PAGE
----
Breast cancer survivor turned author Katherine Simpson-Jacobs backs Ipswich Hospital's Blossom Appeal
PUBLISHED: 13:55 27 October 2017 | UPDATED: 15:45 27 October 2017
A breast cancer survivor who has written a book about how to break the devastating news of a diagnosis to young children is backing Ipswich Hospital's Blossom Appeal.
Katherine Simpson-Jacobs attended the launch today of the trust’s new campaign, which is aiming to raise £2.5 million towards the creation of a dedicated breast cancer care centre.
The 45-year-old, who teaches English and is assistant head of sixth form at St Joseph’s College in Ipswich, was diagnosed with breast cancer in 2013 and has now been in remission in four years after receiving treatment at Ipswich Hospital.
She said: “The care that you get here is fantastic but the facilities could do with improvement.
“Waiting in a hospital is a really soul-destroyed experience and just the whole process can be made more slick.
“I think it will reduce people’s anxiety hugely and I think the facilities will match the level of care and expertise that are here.
“The breast care nurses here are phenomenal - amazing people.”
When Mrs Simpson-Jacobs was diagnosed with the disease, her children were aged just six and four, and she found there was no guidance available for the best way to tell them.
While she was off work and receiving care, Mrs Simpson-Jacobs decided to pen a book called What We Did When Mummy Got Cancer, which parents battling the illness can read with their little ones.
“It was really nice to have something to focus on,” Mrs Simpson-Jacobs said. “I had to take a term off work to go through treatment, which is quite a lonely experience and it was good to feel like I was doing something useful because you feel quite out of control. You are in a system when you get a diagnosis so it was nice to be able to create something positive out of a negative experience.”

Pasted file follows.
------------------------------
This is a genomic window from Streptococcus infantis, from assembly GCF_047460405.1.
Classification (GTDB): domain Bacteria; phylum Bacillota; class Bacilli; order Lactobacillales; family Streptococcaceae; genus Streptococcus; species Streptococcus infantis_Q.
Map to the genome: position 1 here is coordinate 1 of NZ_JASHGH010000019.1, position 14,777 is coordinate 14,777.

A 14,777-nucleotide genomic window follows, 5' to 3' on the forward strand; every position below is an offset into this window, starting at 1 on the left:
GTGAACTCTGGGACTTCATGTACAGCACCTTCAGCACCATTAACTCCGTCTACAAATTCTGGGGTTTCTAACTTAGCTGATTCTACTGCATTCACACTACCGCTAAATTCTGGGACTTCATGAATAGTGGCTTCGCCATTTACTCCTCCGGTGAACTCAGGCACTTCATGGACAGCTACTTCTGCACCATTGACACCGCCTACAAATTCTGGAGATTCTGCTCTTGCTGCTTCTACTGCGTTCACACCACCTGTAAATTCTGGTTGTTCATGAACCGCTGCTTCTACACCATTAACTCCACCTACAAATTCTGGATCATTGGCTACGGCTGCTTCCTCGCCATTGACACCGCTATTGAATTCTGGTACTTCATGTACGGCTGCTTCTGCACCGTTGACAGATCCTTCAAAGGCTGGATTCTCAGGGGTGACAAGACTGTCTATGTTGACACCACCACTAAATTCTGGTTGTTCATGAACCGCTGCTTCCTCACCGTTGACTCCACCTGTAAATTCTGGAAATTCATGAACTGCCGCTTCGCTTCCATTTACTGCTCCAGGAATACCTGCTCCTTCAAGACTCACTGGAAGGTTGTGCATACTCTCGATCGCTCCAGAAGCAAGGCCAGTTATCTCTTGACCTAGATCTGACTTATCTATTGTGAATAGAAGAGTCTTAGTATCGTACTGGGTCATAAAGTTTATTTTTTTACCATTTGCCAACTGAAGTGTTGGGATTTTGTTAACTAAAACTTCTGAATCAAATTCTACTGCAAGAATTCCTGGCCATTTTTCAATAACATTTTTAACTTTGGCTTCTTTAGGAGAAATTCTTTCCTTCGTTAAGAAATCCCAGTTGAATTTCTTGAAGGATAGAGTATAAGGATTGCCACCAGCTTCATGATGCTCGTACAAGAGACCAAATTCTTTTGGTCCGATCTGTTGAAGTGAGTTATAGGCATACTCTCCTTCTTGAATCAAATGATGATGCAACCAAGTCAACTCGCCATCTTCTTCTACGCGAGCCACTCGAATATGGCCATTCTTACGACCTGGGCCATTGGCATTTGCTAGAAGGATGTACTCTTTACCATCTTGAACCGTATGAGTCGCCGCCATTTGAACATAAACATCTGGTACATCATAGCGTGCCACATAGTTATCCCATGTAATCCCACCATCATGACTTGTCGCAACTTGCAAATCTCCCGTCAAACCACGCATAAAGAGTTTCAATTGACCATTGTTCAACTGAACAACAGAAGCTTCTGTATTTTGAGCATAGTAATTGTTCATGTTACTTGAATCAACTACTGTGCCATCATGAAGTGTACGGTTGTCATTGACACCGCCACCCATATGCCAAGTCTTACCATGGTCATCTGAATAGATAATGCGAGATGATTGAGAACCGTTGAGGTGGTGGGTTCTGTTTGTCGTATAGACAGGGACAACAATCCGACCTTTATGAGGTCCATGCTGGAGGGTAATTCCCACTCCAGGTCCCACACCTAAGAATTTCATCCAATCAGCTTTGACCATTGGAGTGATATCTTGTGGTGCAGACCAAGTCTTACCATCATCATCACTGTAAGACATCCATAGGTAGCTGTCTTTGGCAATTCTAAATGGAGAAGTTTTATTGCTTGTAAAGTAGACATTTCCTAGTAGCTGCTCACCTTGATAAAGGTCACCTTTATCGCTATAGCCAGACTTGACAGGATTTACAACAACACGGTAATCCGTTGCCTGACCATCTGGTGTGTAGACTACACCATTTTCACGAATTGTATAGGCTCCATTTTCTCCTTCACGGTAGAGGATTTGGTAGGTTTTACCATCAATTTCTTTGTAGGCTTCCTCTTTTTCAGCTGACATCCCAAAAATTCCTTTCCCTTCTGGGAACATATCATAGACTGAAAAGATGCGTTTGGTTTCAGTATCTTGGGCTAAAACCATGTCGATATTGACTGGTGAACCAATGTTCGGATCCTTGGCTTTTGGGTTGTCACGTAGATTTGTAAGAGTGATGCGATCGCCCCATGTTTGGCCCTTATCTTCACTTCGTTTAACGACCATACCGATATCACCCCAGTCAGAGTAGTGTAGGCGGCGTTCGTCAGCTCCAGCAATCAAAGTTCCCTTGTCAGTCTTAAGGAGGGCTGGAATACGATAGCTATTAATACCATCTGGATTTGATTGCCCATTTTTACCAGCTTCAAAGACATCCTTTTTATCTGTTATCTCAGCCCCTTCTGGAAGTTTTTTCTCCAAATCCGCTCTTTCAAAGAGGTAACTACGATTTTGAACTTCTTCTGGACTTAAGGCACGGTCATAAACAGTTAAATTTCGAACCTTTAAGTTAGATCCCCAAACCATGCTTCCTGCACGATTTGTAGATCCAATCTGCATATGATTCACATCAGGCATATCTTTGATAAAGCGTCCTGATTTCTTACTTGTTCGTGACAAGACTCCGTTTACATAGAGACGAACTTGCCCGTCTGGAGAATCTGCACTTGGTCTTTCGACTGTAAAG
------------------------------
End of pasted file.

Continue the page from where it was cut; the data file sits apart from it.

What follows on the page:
The book was read and approved by the breast care team at Ipswich Hospital before it was published in February 2016.
Mrs Simpson-Jacobs, who lives in Ipswich with her husband Richard, 44, and daughters, Anna, 11, and eight-year-old Sofie, added: “It’s hopefully helping people who need to have that horrible experience.”
The Blossom Appeal launch coincided with a baking contest at Ipswich Hospital.
The campaign has been spearheaded by breast cancer surgeon Caroline Mortimer, who has wanted to pursue this ambition since starting at Ipswich Hospital 19 years ago.
Miss Mortimer said to see the centre being built would be “a dream come true”.
She added: “It will mean that we will be able to have a fabulous patient experience at a clinic and the staff will be able to function far better and all be together.”
Ipswich is one of the only hospitals in the country without a breast cancer care unit, Miss Mortimer said.
When asked if she believed the NHS should fund the venture, Miss Mortimer said: “The problem is we run a fantastic service and we meet all our targets so there’s no reason for the NHS to dip into its pocket and fix a problem, so this is why it’s being fundraised rather than coming out of capital budgets.”
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